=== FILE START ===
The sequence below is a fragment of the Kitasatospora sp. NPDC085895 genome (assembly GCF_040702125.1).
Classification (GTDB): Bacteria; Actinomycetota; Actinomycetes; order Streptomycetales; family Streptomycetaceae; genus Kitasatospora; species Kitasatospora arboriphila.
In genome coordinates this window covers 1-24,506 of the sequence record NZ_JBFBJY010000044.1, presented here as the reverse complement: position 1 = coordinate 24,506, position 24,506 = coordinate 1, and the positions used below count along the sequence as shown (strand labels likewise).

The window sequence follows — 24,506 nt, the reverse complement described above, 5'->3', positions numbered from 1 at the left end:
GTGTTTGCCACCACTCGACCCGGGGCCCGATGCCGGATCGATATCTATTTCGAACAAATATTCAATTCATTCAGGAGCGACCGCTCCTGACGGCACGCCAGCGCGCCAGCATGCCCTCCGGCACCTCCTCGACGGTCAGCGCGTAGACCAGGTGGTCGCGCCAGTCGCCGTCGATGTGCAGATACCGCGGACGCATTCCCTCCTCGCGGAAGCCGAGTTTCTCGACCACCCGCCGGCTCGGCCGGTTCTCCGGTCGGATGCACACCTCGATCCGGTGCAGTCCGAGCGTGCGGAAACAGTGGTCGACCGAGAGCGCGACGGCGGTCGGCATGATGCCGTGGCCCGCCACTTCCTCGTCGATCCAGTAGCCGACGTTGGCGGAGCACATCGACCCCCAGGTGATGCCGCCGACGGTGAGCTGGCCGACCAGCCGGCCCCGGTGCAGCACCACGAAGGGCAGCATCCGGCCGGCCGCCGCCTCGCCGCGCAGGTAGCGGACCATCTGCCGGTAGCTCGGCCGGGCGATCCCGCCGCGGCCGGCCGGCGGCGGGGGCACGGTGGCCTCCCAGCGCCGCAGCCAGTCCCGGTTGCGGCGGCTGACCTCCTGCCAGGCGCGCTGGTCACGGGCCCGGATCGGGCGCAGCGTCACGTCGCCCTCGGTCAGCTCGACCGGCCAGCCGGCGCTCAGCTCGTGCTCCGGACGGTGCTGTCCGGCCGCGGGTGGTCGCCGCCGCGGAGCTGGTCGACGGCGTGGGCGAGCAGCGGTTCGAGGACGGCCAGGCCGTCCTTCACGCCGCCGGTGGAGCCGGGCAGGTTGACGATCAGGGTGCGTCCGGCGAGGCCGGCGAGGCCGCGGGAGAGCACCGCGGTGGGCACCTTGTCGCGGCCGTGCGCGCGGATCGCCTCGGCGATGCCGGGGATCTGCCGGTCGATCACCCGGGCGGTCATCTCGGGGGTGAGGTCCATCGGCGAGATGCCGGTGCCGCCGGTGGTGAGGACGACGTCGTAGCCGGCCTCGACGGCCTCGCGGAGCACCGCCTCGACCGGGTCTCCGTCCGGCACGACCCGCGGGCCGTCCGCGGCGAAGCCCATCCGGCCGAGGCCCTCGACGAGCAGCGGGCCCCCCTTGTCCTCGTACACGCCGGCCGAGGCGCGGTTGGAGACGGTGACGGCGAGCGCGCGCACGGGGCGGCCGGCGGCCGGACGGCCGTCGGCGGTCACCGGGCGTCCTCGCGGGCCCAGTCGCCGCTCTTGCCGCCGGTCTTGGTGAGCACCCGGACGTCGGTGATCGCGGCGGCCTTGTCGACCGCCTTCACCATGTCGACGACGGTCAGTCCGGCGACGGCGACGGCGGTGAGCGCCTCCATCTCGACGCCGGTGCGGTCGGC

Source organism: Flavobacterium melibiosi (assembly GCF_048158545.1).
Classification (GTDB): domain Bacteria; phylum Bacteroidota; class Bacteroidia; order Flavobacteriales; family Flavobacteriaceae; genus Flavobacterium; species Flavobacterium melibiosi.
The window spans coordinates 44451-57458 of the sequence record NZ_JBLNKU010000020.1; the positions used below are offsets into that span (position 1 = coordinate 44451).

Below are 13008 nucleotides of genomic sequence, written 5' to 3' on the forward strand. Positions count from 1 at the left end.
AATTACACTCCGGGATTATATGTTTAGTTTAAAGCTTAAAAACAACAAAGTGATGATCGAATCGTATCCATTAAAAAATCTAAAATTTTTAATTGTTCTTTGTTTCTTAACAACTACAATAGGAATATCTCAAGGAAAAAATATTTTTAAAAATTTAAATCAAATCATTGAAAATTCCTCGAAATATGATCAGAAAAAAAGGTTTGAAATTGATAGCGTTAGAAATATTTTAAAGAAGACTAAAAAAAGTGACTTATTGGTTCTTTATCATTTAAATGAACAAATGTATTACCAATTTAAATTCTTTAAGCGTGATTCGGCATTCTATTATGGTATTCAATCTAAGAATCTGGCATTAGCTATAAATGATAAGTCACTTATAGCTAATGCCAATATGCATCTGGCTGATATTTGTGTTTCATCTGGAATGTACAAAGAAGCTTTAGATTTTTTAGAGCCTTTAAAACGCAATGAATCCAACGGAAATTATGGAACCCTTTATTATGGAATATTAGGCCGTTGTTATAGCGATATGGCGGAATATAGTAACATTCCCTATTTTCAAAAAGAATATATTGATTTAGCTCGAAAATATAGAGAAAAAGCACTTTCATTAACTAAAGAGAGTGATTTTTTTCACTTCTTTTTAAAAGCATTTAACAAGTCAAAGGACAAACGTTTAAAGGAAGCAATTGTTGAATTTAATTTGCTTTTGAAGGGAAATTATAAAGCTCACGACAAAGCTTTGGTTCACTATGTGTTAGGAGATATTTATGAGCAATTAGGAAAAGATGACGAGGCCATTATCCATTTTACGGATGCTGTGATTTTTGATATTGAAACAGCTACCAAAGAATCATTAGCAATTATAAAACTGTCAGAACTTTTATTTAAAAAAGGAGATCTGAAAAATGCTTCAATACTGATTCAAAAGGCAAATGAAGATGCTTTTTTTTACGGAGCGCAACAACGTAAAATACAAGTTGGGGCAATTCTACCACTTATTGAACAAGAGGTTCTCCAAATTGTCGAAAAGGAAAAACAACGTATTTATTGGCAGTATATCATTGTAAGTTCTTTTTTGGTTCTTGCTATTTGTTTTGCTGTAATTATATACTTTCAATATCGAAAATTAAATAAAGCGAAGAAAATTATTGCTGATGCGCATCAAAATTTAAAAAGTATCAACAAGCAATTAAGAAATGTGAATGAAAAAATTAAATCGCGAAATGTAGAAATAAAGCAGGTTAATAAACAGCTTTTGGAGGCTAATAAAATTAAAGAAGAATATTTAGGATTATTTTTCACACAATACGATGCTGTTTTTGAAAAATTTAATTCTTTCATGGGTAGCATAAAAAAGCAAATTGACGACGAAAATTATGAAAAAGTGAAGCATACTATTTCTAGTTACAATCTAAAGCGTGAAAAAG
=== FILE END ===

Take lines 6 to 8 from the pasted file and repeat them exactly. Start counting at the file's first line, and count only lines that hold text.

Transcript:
Source organism: Flavobacterium melibiosi (assembly GCF_048158545.1).
Classification (GTDB): domain Bacteria; phylum Bacteroidota; class Bacteroidia; order Flavobacteriales; family Flavobacteriaceae; genus Flavobacterium; species Flavobacterium melibiosi.
The window spans coordinates 44451-57458 of the sequence record NZ_JBLNKU010000020.1; the positions used below are offsets into that span (position 1 = coordinate 44451).